At io9, Annalee Newitz has written a fun look back at “How We Won the War on Dungeons & Dragons“:
Thirty years ago, a war raged between the dorks who played Dungeons & Dragons, and the conservative parent groups who believed that gaming was debauched at best and Satanic at worst. Lives were ruined. People died. And now that war is over. I still can’t believe we won.
Newitz’s account details one tangential battle of the Satanic Panic that arose in the 1980s — a moral panic that resulted in students being expelled from schools, young people being bullied by their peers or institutionalized by their parents, and dozens of innocent people spending years in prison for crimes that never even occurred.
The astonishing thing, as Newitz says, is that today, a few decades later, “D&D-influenced stories” are a noncontroversial part of mainstream American pop culture. That’s not what anyone would have predicted back during the Reagan years, when Satanic baby-killer politics first arose, bringing with it a whole host of demonizing delusions — a diabolical conspiracy of black-robed ritual abusers, fears of backward-masking messages in rock music, the presumption of a suicide epidemic among RPG enthusiasts. If you remember the 1980s, it’s jarring to step back today and realize how much of that has simply faded away and lost its power. The same folks who were able to bully D&D to the sidelines in the 1980s found themselves steamrolled when they later tried the same tactics against Harry Potter and his fans.
Think of that moment when President George W. Bush joked with Ozzy Osbourne at the White House Correspondents Dinner. When Bush’s father was president, Ozzy was a favorite bogeyman of the moral panic — a stock character inserted into some of the most outrageous urban legends spread by the ascendent anti-Satanists of the righteous right. A few years later and Ozzy had become a beloved celebrity, embraced even by the conservative establishment as a quirky, harmless sit-com dad figure.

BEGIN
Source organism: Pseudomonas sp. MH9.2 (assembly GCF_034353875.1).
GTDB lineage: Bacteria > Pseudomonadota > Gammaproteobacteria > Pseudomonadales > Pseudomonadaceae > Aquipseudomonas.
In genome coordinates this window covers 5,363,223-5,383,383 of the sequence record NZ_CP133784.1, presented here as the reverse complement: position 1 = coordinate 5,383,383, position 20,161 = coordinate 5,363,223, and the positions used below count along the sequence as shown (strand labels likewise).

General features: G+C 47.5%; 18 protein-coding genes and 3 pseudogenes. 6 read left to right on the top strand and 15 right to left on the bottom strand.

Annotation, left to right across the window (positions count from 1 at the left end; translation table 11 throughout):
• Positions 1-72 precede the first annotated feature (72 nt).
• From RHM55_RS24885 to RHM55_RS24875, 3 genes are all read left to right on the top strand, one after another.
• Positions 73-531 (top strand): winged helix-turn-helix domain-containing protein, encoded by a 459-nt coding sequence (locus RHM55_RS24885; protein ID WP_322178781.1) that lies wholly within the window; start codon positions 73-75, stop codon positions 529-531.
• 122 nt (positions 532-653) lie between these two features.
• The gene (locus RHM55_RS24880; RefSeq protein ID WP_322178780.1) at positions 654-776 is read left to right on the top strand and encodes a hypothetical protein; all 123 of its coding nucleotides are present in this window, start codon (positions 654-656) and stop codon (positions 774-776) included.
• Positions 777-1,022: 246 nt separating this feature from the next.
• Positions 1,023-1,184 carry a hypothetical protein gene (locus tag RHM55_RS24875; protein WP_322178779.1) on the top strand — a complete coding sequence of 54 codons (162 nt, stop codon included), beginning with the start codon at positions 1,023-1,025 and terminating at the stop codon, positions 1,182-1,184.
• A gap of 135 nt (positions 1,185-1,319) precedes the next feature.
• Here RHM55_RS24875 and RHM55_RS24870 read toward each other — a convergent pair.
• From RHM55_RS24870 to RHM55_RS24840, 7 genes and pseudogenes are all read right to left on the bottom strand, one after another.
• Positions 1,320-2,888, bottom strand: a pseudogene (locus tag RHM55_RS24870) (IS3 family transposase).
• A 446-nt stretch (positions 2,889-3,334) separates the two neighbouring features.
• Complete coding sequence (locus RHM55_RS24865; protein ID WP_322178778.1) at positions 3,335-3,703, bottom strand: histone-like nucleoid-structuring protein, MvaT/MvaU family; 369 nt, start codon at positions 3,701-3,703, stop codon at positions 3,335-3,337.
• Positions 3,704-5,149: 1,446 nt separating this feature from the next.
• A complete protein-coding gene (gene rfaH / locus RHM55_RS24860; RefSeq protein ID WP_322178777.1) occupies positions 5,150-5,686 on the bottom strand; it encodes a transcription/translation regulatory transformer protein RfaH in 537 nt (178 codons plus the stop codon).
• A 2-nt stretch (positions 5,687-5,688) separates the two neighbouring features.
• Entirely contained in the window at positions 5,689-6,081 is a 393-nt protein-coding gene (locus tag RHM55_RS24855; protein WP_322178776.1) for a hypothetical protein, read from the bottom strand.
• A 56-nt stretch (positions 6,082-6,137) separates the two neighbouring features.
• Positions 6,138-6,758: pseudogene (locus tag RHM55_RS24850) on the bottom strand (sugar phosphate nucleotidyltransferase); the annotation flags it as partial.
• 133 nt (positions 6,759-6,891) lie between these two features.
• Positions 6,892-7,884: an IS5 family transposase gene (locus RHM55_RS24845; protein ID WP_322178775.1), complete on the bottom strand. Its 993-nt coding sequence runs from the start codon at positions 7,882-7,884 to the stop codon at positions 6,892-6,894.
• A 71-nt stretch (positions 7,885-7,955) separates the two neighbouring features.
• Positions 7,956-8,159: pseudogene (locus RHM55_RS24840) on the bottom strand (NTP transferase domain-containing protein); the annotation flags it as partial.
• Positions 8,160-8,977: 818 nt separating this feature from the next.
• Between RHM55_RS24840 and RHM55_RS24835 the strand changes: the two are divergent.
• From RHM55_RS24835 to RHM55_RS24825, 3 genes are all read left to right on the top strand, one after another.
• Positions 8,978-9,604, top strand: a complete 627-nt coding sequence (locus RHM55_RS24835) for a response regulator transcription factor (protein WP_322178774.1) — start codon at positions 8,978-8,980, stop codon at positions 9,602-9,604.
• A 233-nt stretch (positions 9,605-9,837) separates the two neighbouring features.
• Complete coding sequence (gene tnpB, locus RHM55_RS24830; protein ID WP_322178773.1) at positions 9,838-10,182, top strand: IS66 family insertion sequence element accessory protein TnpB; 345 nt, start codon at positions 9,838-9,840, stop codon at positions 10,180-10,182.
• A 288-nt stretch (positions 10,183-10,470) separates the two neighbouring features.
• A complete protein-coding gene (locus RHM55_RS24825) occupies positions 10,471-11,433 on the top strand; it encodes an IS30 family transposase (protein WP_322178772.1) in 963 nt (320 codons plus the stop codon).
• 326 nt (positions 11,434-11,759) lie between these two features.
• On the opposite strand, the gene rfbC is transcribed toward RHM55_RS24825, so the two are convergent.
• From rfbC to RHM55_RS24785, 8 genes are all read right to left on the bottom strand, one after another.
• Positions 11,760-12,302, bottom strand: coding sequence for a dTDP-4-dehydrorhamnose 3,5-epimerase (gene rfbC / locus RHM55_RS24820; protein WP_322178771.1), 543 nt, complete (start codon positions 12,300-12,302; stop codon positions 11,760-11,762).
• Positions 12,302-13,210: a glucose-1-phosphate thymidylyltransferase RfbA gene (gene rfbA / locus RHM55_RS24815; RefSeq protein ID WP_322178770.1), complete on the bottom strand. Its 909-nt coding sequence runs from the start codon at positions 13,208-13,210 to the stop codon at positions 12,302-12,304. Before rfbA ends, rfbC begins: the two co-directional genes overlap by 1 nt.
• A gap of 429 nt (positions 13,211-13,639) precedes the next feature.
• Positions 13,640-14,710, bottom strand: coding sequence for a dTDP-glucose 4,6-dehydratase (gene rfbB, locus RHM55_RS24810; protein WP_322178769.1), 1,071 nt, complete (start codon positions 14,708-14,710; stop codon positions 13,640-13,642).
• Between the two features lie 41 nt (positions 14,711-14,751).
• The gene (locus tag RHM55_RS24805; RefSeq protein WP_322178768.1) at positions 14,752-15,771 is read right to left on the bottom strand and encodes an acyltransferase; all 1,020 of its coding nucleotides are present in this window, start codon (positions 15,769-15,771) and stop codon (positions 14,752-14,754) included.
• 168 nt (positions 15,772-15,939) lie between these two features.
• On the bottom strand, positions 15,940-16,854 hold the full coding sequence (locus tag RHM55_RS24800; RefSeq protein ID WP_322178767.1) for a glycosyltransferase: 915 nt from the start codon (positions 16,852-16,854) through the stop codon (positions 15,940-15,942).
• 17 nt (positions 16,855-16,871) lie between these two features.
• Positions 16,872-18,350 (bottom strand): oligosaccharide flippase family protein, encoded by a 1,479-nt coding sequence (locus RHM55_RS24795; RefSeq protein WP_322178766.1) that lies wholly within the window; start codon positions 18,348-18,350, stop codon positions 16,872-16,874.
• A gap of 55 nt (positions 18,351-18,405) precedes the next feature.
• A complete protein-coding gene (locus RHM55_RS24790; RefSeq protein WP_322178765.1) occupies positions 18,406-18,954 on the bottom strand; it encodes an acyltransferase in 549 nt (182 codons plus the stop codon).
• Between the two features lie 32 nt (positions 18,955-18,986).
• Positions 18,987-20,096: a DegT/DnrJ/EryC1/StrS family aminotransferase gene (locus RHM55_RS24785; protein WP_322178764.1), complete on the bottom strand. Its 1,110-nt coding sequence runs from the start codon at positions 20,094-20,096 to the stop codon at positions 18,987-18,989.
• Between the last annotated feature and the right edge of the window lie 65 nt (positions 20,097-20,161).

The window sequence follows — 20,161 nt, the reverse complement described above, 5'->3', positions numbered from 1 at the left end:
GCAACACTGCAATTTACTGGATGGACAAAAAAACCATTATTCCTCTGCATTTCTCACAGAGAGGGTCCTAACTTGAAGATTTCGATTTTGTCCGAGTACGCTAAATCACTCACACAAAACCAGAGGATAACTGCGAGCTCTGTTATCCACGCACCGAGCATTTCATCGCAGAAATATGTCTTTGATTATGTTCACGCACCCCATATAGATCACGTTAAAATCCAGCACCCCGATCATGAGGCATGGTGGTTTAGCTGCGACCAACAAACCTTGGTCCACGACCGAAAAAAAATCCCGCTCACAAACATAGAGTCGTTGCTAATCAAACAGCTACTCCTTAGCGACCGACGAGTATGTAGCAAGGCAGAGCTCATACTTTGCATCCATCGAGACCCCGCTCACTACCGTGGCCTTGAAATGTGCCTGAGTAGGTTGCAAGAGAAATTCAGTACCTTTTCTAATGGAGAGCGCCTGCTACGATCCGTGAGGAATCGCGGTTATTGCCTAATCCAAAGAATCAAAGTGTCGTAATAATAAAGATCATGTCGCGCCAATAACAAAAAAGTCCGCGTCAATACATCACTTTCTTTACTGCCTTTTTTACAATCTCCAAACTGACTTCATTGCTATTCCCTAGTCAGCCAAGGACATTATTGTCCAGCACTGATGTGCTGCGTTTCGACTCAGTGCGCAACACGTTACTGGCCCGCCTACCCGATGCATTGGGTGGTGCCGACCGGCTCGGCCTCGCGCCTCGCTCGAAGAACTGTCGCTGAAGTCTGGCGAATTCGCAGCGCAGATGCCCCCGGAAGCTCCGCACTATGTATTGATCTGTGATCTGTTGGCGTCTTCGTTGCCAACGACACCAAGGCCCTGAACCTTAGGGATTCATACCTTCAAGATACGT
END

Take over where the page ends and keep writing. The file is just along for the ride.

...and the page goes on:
The politics of righteous opposition to Satanic baby-killers still dominates, but much of what initially fueled its fire now seems hopelessly weird and, as Newitz says, “shabby.” She links to this once-influential pamphlet from the notoriously dishonest anti-fun group B.A.D.D. (Bothered About Dungeons & Dragons), noting how today it seems as dated as an artifact from the Salem witch trials.
James McGrath highlights a terrific comment to Newitz’s post, in which shadowling repurposes a classic joke from John Rogers: “It was never a fair fight between fundamentalist Christianity and D&D. One was a dangerous system full of dark mysticism and threats to warp a young mind beyond repair, and the other was a tabletop RPG.”
Back in the 1980s I was part of both of those worlds. I was a young fundamentalist Christian and a big fan of tabletop RPGs. The anti-Dungeons & Dragons hysteria meant that it was easier for us to play other games — like the cheaper imitation, “Tunnels & Trolls,” and then, later, Middle-Earth Role Playing. (That last one was set in J.R.R. Tolkien’s fictional world, which made it easier to defend in our evangelical subculture because it was like having C.S. Lewis in our corner.)
The moral panic of the anti-D&D crusaders was sheer nonsense, but those fundie moral crusaders weren’t wrong to fear the threat that such games posed to their ideology. Fundamentalist ideology is a fragile thing, after all, so almost anything other than itself is correctly viewed as a subversive threat.
But while the anti-RPG forces were preoccupied with the supposed “Satanic” dark sorceries they claimed were involved in the game, they overlooked one way in which D&D actually was a subversive threat to the white evangelical ideology I was raised in.